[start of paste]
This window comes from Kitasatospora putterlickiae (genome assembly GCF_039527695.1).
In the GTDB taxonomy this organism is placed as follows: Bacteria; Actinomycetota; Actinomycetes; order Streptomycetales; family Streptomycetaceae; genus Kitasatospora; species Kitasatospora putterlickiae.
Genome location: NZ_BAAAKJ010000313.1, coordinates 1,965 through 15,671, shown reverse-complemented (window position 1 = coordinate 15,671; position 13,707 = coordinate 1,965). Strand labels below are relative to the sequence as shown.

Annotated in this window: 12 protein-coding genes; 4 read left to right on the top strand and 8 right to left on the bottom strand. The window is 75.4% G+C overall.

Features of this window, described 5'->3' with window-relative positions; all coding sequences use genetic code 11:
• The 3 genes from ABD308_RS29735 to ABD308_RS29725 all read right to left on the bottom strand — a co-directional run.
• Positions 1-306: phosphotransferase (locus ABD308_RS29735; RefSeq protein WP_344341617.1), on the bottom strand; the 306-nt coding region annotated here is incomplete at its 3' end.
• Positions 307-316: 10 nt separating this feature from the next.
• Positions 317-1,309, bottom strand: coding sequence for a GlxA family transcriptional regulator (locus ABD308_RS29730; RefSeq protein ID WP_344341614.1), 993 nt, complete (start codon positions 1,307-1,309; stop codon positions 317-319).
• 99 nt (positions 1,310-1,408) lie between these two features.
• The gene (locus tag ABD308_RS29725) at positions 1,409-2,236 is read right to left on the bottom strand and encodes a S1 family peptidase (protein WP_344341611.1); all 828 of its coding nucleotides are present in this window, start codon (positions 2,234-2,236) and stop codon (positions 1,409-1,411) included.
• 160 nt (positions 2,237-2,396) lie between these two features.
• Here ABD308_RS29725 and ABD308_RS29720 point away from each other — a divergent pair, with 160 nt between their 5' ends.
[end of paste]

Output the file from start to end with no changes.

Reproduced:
This window comes from Kitasatospora putterlickiae (genome assembly GCF_039527695.1).
In the GTDB taxonomy this organism is placed as follows: Bacteria; Actinomycetota; Actinomycetes; order Streptomycetales; family Streptomycetaceae; genus Kitasatospora; species Kitasatospora putterlickiae.
Genome location: NZ_BAAAKJ010000313.1, coordinates 1,965 through 15,671, shown reverse-complemented (window position 1 = coordinate 15,671; position 13,707 = coordinate 1,965). Strand labels below are relative to the sequence as shown.

Annotated in this window: 12 protein-coding genes; 4 read left to right on the top strand and 8 right to left on the bottom strand. The window is 75.4% G+C overall.

Features of this window, described 5'->3' with window-relative positions; all coding sequences use genetic code 11:
• The 3 genes from ABD308_RS29735 to ABD308_RS29725 all read right to left on the bottom strand — a co-directional run.
• Positions 1-306: phosphotransferase (locus ABD308_RS29735; RefSeq protein WP_344341617.1), on the bottom strand; the 306-nt coding region annotated here is incomplete at its 3' end.
• Positions 307-316: 10 nt separating this feature from the next.
• Positions 317-1,309, bottom strand: coding sequence for a GlxA family transcriptional regulator (locus ABD308_RS29730; RefSeq protein ID WP_344341614.1), 993 nt, complete (start codon positions 1,307-1,309; stop codon positions 317-319).
• 99 nt (positions 1,310-1,408) lie between these two features.
• The gene (locus tag ABD308_RS29725) at positions 1,409-2,236 is read right to left on the bottom strand and encodes a S1 family peptidase (protein WP_344341611.1); all 828 of its coding nucleotides are present in this window, start codon (positions 2,234-2,236) and stop codon (positions 1,409-1,411) included.
• 160 nt (positions 2,237-2,396) lie between these two features.
• Here ABD308_RS29725 and ABD308_RS29720 point away from each other — a divergent pair, with 160 nt between their 5' ends.